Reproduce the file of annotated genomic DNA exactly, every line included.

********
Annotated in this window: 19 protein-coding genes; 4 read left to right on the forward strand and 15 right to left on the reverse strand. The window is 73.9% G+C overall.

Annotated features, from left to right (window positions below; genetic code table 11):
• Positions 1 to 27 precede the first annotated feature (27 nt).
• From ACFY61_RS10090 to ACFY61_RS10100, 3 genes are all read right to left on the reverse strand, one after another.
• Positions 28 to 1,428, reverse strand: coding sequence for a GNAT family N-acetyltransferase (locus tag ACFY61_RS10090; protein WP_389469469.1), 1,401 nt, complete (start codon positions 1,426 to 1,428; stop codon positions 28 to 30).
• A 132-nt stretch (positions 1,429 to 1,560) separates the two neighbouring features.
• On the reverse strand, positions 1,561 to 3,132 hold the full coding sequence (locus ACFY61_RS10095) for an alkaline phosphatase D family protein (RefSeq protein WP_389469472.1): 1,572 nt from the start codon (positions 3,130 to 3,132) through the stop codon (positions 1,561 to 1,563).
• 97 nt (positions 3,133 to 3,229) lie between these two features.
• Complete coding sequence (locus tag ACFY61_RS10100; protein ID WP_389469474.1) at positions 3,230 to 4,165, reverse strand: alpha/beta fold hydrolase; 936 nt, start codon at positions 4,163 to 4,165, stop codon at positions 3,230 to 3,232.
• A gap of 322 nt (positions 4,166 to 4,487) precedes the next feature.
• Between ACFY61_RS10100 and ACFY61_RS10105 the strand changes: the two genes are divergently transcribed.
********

Annotated in this window: 19 protein-coding genes; 4 read left to right on the forward strand and 15 right to left on the reverse strand. The window is 73.9% G+C overall.

Annotated features, from left to right (window positions below; genetic code table 11):
• Positions 1 to 27 precede the first annotated feature (27 nt).
• From ACFY61_RS10090 to ACFY61_RS10100, 3 genes are all read right to left on the reverse strand, one after another.
• Positions 28 to 1,428, reverse strand: coding sequence for a GNAT family N-acetyltransferase (locus tag ACFY61_RS10090; protein WP_389469469.1), 1,401 nt, complete (start codon positions 1,426 to 1,428; stop codon positions 28 to 30).
• A 132-nt stretch (positions 1,429 to 1,560) separates the two neighbouring features.
• On the reverse strand, positions 1,561 to 3,132 hold the full coding sequence (locus ACFY61_RS10095) for an alkaline phosphatase D family protein (RefSeq protein WP_389469472.1): 1,572 nt from the start codon (positions 3,130 to 3,132) through the stop codon (positions 1,561 to 1,563).
• 97 nt (positions 3,133 to 3,229) lie between these two features.
• Complete coding sequence (locus tag ACFY61_RS10100; protein ID WP_389469474.1) at positions 3,230 to 4,165, reverse strand: alpha/beta fold hydrolase; 936 nt, start codon at positions 4,163 to 4,165, stop codon at positions 3,230 to 3,232.
• A gap of 322 nt (positions 4,166 to 4,487) precedes the next feature.
• Between ACFY61_RS10100 and ACFY61_RS10105 the strand changes: the two genes are divergently transcribed.